The ministry of power estimates that in order to meet the needs of the economy, which should grow at 8% in the near future, and the government's goal of making power accessible to all, the generation capacity would need to double every 10 years for the next three decades. Reckoning this, the government has decided to develop large capacity projects at the national level. Guided by the national tariff policy, which stipulates that all future requirements would have to be met through competitive bidding, the government decided to award nine ultra-mega power projects, with a capacity of 4000 MW each, to private players through a tariff-based bidding process.
These ultra-mega projects, which would be developed either at coal pitheads or on a coastal location to facilitate coal imports, would have to use super-critical steam technology to save on fuel (about 10% less coal consumption) and greenhouse gas emissions. To reduce project risk, it was decided that special purpose vehicle (SPV) would be set up, which would carry out key pre-project development activities, including land acquisition, ensuring allocation of coal mines for pit-head plants, securing water linkage, obtaining various approvals and clearances while also taking on the responsibility for doing the environmental impact assessment (EIA).
Out of the initially planned nine UMPPs, four were to be located at pithead plant sites and the rest on coasts. The scheme's scope has been expanded to 16 projects, of which SPVs have been formed for 12. Of these, four were awarded to private parties, amongst which three were won by the same bidder.
Fuel linkages for the UMPPs have become a point of contention, with coastal UMPPs being affected by the changes in Indonesian coal-related policies. The firms which made the most competitive bids for the Mundra and Krishnapatnam UMPPs, banking on their backward linkages with owned coal mines in Indonesia, have been affected by the policy changes in Indonesia that made discount-based long-term contracts null and void. The Indonesian government has decided to benchmark its coal prices to international indices, sending the cost economics of both the projects haywire.
Rules governing usage of excess coal from allocated captive mines might also have to be revisited in the light of a Sasan UMPP bidder challenging the diversion of excess coal to the developer’s other projects. The matter is with the Supreme Court.
Land procurement is another major hurdle for the UMPPs. The Sasan project is delayed by 15 months, basically on land acquisition problems. The developer could acquire only 90% of the required land in the last four years. In Krishnapatnam, after initial difficulties faced in land acquisition, the project developer has managed to acquire 97% of the 2,626 acres required. The status of the Tilaiya UMPP is also bleak, as hardly 20% of the required 2,408 acres is acquired. The proposed UMPPs at Tadri (Karnataka) and Girye (Maharashtra) had to be relocated over land issues.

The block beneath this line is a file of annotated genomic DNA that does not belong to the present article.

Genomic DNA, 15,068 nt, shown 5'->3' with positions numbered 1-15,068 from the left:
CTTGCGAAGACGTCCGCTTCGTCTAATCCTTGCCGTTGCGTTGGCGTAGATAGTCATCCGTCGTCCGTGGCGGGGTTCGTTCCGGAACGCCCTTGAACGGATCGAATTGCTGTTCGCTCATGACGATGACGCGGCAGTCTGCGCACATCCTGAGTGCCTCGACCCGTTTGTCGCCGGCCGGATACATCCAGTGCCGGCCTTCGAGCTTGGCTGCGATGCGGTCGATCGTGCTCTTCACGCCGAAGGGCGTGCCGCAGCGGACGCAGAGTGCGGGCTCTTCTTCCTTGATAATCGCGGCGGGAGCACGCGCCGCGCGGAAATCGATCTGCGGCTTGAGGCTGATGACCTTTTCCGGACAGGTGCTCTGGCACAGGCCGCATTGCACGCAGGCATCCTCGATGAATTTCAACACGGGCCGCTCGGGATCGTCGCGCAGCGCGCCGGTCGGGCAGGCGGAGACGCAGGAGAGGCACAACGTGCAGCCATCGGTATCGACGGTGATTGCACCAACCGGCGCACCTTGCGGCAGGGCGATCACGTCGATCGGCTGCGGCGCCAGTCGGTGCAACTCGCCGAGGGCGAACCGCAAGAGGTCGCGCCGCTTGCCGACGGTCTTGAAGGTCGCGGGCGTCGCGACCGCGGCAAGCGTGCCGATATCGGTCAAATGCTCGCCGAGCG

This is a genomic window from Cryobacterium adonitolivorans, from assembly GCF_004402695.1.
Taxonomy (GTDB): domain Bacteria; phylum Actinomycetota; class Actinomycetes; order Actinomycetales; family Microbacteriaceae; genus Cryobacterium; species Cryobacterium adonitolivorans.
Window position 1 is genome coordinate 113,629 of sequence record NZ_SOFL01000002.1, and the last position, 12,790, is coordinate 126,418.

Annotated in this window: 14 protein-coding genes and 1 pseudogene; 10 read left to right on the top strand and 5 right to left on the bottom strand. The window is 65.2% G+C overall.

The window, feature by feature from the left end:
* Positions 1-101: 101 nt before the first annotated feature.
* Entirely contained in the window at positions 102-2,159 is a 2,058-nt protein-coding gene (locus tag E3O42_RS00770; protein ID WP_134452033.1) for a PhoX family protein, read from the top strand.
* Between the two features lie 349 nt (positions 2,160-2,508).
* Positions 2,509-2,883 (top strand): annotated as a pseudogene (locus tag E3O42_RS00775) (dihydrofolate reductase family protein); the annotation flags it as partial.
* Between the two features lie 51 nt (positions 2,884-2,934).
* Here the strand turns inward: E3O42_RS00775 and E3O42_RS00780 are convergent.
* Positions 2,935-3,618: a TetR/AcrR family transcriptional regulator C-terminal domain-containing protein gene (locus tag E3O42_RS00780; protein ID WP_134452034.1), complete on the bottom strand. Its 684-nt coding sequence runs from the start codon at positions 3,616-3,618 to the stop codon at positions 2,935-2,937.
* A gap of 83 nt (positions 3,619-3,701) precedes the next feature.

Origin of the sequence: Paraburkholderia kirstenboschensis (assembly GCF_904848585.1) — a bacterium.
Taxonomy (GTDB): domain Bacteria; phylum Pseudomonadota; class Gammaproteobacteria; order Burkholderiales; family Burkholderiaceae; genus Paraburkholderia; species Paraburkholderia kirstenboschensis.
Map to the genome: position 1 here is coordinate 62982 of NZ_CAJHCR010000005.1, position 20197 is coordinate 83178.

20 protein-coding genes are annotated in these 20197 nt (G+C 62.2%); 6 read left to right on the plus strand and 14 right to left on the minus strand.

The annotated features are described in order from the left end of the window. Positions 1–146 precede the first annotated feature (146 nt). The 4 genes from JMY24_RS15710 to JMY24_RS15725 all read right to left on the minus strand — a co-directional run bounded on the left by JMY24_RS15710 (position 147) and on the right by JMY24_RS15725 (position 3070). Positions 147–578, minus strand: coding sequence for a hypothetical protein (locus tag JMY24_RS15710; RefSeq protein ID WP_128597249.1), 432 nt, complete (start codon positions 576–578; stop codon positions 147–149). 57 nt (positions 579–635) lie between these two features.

After the notification of go and no-go forest areas for coal blocks, environmental clearances have not been forthcoming, as certain coal blocks planned for UMPPs fall in the “no-go” areas demarcated by the ministry of environment and forests (MoEF). The recent environmental clearance given to the UMPP at Bedabahal (Orissa) has come with “stringent conditions'' for coal mining, including the scrapping of another proposed power project in the vicinity and denying approval for a coal mining block allotted to the same firm.
Developing evacuation systems in sync with the project is also becoming an issue, with the only project that was ahead of schedule, the Mundra UMPP, being delayed over the issue. The 400 KV Mandra-Bachahau-
Ranchodpuraline D/C power evacuation line is unlikely to be commissioned soon, owing to delays in right-of-way (RoW) and forest clearances.
The absence of a firm water linkage is also hampering the Sasan power project, with the developer’s request for allowing water usage from the Singrauli power station's open discharge channel pending approval. The developer had requested for this as an interim arrangement till permanent water delivery channels from the Rihand reservoir, located 7 km away, is constructed.
Though a few good measures like incorporating clauses to prevent a single bidder from winning all UMPP bids have been put in place, further changes to the bidding documents might be required to clarify usage of excess coal from allocated coal blocks, so that all bidders can be on the same platform. It remains to been seen whether the problems faced by UMPPs in land acquisition can be sufficiently addressed by the new National Land Acquisition and Rehabilitation & Resettlement Bill, 2011, which is expected to be tabled in the monsoon session of Parliament.
Given that cost-effective fuel linkages remain the primary driver of competitive bids in the UMPP space, the government would need to ensure that coal blocks allocated to the UMPPs are pre-cleared by the MoEF. An alternate approach could be that the selection of the site for future UMPPs be based on coal availability from “go-areas” along with land availability. The government needs to work out a solution to pass through the fuel cost increase of imported coal-based plants, as otherwise these plants would be rendered unviable, affecting investor interest in all future coastal UMPPs.